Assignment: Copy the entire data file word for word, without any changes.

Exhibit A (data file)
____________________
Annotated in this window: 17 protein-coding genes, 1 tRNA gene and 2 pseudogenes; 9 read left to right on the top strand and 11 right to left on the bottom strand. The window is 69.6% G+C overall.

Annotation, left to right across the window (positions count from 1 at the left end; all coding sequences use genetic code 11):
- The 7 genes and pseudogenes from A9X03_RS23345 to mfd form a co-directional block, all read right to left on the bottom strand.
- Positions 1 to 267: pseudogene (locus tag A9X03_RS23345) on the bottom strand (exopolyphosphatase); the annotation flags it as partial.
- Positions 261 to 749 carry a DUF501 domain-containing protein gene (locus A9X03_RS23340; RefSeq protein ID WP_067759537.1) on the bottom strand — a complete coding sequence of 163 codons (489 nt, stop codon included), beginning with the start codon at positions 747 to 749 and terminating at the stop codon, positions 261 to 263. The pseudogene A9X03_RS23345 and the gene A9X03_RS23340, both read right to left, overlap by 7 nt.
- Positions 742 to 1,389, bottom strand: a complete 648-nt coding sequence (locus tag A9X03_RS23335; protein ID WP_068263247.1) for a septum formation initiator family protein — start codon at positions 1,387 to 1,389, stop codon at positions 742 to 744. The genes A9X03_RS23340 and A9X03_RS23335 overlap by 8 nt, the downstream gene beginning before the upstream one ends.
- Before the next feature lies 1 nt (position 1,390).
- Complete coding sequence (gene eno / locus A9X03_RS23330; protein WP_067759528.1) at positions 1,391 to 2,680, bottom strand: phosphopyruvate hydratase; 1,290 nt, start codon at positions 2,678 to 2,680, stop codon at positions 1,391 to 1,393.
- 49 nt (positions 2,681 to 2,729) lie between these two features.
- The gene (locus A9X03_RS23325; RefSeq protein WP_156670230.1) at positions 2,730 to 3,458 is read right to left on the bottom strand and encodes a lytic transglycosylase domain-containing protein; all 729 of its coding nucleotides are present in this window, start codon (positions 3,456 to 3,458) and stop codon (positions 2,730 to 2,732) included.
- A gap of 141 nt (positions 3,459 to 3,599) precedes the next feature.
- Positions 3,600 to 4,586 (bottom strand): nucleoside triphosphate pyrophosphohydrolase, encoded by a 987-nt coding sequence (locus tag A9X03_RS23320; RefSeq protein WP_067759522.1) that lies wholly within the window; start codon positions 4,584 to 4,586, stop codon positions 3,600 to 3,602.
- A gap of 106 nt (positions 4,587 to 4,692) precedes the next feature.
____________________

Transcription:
Annotated in this window: 17 protein-coding genes, 1 tRNA gene and 2 pseudogenes; 9 read left to right on the top strand and 11 right to left on the bottom strand. The window is 69.6% G+C overall.

Annotation, left to right across the window (positions count from 1 at the left end; all coding sequences use genetic code 11):
- The 7 genes and pseudogenes from A9X03_RS23345 to mfd form a co-directional block, all read right to left on the bottom strand.
- Positions 1 to 267: pseudogene (locus tag A9X03_RS23345) on the bottom strand (exopolyphosphatase); the annotation flags it as partial.
- Positions 261 to 749 carry a DUF501 domain-containing protein gene (locus A9X03_RS23340; RefSeq protein ID WP_067759537.1) on the bottom strand — a complete coding sequence of 163 codons (489 nt, stop codon included), beginning with the start codon at positions 747 to 749 and terminating at the stop codon, positions 261 to 263. The pseudogene A9X03_RS23345 and the gene A9X03_RS23340, both read right to left, overlap by 7 nt.
- Positions 742 to 1,389, bottom strand: a complete 648-nt coding sequence (locus tag A9X03_RS23335; protein ID WP_068263247.1) for a septum formation initiator family protein — start codon at positions 1,387 to 1,389, stop codon at positions 742 to 744. The genes A9X03_RS23340 and A9X03_RS23335 overlap by 8 nt, the downstream gene beginning before the upstream one ends.
- Before the next feature lies 1 nt (position 1,390).
- Complete coding sequence (gene eno / locus A9X03_RS23330; protein WP_067759528.1) at positions 1,391 to 2,680, bottom strand: phosphopyruvate hydratase; 1,290 nt, start codon at positions 2,678 to 2,680, stop codon at positions 1,391 to 1,393.
- 49 nt (positions 2,681 to 2,729) lie between these two features.
- The gene (locus A9X03_RS23325; RefSeq protein WP_156670230.1) at positions 2,730 to 3,458 is read right to left on the bottom strand and encodes a lytic transglycosylase domain-containing protein; all 729 of its coding nucleotides are present in this window, start codon (positions 3,456 to 3,458) and stop codon (positions 2,730 to 2,732) included.
- A gap of 141 nt (positions 3,459 to 3,599) precedes the next feature.
- Positions 3,600 to 4,586 (bottom strand): nucleoside triphosphate pyrophosphohydrolase, encoded by a 987-nt coding sequence (locus tag A9X03_RS23320; RefSeq protein WP_067759522.1) that lies wholly within the window; start codon positions 4,584 to 4,586, stop codon positions 3,600 to 3,602.
- A gap of 106 nt (positions 4,587 to 4,692) precedes the next feature.